6. Small caps are a ‘dive’ worth considering | While some ‘dive’ restaurants look ugly on the outside, the food and atmosphere make up for it. Underperforming small-cap equities may appear unappealing at first glance, but fundamentals (i.e., attractive valuations, outperformance following recession/Fed cutting cycle, higher weighting to our favorite sectors) under the surface make them a ‘dive’ worth visiting in 2024.
  7. Still favor U.S. equities over international | While international equities are attractively priced relative to U.S. equities, the U.S. is still our ‘prime’ choice. However, we continue to see opportunities in emerging markets, particularly in India and Mexico.
  8. Discipline still driving energy | Discipline is a key characteristic in both the kitchen and in energy markets. OPEC has shown discipline in curtailing oil supply, just as private U.S. companies have been restrained in drilling new wells. This discipline, combined with a recovery in demand, should push oil prices higher toward $85/barrel by year-end 2024. This supports our contrarian call on the Energy sector over the next 12 months.
  9. Turning up the ‘heat’ on volatility | 2023 was the year of positive surprises. While the market expected a recession, elevated inflation, and a sharp decline in earnings this did not come to fruition. That led to the S&P 500 being up over 25% for the year. However, with the market and investors optimistic, it could be setting up for disappointment in 2024. This, combined with elevated geopolitical risks and a US presidential election should lead to increased volatility in 2024.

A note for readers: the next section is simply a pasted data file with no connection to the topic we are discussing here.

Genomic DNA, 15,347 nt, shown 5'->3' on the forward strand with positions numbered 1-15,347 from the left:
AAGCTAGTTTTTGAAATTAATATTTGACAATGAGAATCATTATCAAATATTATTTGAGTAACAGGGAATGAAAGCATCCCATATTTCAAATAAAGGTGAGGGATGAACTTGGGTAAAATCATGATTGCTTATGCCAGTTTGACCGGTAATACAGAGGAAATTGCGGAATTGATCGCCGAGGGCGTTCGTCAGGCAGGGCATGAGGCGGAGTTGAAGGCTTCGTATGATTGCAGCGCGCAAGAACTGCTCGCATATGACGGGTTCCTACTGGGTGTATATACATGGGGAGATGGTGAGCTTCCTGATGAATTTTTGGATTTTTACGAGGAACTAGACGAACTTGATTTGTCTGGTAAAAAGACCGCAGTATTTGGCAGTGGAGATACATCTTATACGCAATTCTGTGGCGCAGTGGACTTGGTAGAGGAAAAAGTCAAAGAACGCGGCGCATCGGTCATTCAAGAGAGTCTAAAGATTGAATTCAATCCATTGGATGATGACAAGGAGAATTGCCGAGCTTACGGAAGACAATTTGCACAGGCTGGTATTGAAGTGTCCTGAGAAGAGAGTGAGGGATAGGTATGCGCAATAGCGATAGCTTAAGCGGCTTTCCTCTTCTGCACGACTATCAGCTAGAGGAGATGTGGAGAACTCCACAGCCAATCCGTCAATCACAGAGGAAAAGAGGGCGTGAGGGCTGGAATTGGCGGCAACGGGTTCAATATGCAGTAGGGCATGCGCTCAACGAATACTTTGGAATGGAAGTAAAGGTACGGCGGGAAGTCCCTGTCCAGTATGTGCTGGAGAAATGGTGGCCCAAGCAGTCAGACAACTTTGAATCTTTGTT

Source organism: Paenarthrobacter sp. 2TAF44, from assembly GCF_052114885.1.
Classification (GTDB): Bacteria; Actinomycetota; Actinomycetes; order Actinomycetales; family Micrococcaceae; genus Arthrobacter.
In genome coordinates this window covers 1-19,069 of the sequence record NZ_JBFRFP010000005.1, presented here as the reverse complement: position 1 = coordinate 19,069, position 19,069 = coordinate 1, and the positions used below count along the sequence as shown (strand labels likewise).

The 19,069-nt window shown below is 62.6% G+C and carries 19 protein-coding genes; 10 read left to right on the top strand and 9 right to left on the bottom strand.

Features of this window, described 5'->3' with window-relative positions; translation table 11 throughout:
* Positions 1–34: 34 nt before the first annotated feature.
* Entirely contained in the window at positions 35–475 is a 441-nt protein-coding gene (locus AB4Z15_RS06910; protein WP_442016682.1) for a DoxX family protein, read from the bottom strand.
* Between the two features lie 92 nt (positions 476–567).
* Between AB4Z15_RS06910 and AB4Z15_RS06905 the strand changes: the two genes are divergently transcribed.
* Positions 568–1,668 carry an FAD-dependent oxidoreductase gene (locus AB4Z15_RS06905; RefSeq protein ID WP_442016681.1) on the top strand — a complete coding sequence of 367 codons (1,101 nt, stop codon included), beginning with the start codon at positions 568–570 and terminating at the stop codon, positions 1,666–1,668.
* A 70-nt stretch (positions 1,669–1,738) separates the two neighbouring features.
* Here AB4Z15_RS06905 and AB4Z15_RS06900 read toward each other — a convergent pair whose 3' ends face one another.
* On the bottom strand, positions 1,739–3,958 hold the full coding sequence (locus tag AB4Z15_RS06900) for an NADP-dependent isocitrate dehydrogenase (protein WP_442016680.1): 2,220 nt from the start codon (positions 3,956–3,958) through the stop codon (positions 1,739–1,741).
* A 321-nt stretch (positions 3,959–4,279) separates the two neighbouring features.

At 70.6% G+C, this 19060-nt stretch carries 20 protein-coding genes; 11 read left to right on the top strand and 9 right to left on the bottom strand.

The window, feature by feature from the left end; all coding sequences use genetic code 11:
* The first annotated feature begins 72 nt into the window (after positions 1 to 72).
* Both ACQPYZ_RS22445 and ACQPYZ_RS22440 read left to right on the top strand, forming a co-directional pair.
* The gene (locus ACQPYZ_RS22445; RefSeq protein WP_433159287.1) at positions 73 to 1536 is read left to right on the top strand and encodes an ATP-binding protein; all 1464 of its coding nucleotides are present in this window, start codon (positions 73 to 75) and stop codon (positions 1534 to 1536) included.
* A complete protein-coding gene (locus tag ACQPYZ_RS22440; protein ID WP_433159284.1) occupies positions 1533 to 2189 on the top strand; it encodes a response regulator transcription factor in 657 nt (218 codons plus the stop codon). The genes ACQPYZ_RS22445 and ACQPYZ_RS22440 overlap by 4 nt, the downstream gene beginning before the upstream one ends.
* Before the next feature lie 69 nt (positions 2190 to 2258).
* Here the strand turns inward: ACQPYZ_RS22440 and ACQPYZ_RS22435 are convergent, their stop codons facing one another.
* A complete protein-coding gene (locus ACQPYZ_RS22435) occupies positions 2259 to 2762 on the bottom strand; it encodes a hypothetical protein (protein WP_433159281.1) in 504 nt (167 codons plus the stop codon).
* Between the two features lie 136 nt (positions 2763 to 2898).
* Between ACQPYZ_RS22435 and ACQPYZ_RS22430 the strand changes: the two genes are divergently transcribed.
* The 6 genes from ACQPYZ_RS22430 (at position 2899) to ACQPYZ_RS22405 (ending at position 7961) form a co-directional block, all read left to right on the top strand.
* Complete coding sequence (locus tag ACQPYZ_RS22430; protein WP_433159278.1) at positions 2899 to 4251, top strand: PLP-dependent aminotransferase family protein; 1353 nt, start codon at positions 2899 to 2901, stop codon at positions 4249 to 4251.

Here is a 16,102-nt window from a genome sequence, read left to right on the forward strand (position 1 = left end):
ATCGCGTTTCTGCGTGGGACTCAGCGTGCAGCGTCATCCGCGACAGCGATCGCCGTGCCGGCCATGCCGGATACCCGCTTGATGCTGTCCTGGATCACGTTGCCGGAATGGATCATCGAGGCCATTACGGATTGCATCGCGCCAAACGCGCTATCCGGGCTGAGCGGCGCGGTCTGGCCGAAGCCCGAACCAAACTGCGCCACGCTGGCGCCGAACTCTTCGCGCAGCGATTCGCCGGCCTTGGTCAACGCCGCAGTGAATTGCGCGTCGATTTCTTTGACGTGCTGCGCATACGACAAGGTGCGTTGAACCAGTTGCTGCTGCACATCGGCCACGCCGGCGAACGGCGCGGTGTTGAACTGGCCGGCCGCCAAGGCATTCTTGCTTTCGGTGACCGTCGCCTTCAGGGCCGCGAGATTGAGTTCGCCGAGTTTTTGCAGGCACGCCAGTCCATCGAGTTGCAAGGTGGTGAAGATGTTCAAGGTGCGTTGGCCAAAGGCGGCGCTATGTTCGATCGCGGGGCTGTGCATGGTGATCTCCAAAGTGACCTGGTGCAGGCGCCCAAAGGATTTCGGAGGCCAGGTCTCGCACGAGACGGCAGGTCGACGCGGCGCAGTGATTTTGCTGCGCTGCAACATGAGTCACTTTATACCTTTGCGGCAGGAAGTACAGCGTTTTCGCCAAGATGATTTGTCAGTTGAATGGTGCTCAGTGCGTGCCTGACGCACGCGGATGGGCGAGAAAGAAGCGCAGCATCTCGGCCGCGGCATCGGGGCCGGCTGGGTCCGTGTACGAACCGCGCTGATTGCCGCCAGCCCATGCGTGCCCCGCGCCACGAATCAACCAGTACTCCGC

10. Asset allocation is like a ‘balanced’ meal | While it’s easy to eat too much of one thing at the ‘buffet’, a balanced approach is the healthier option. The same concept applies to asset allocation. Stay true to your asset allocation and do not gorge yourself by over investing in last year’s ‘hot’ investments.

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All expressions of opinion reflect the judgment of the author(s) and the Investment Strategy Committee, and are subject to change. This information should not be construed as a recommendation. The foregoing content is subject to change at any time without notice. Content provided herein is for informational purposes only. There is no guarantee that these statements, opinions or forecasts provided herein will prove to be correct. Past performance is not a guarantee of future results. Indices and peer groups are not available for direct investment. Any investor who attempts to mimic the performance of an index or peer group would incur fees and expenses that would reduce returns. No investment strategy can guarantee success. Economic and market conditions are subject to change. Investing involves risks including the possible loss of capital.

The information has been obtained from sources considered to be reliable, but we do not guarantee that the foregoing material is accurate or complete. Diversification and asset allocation do not ensure a profit or protect against a loss.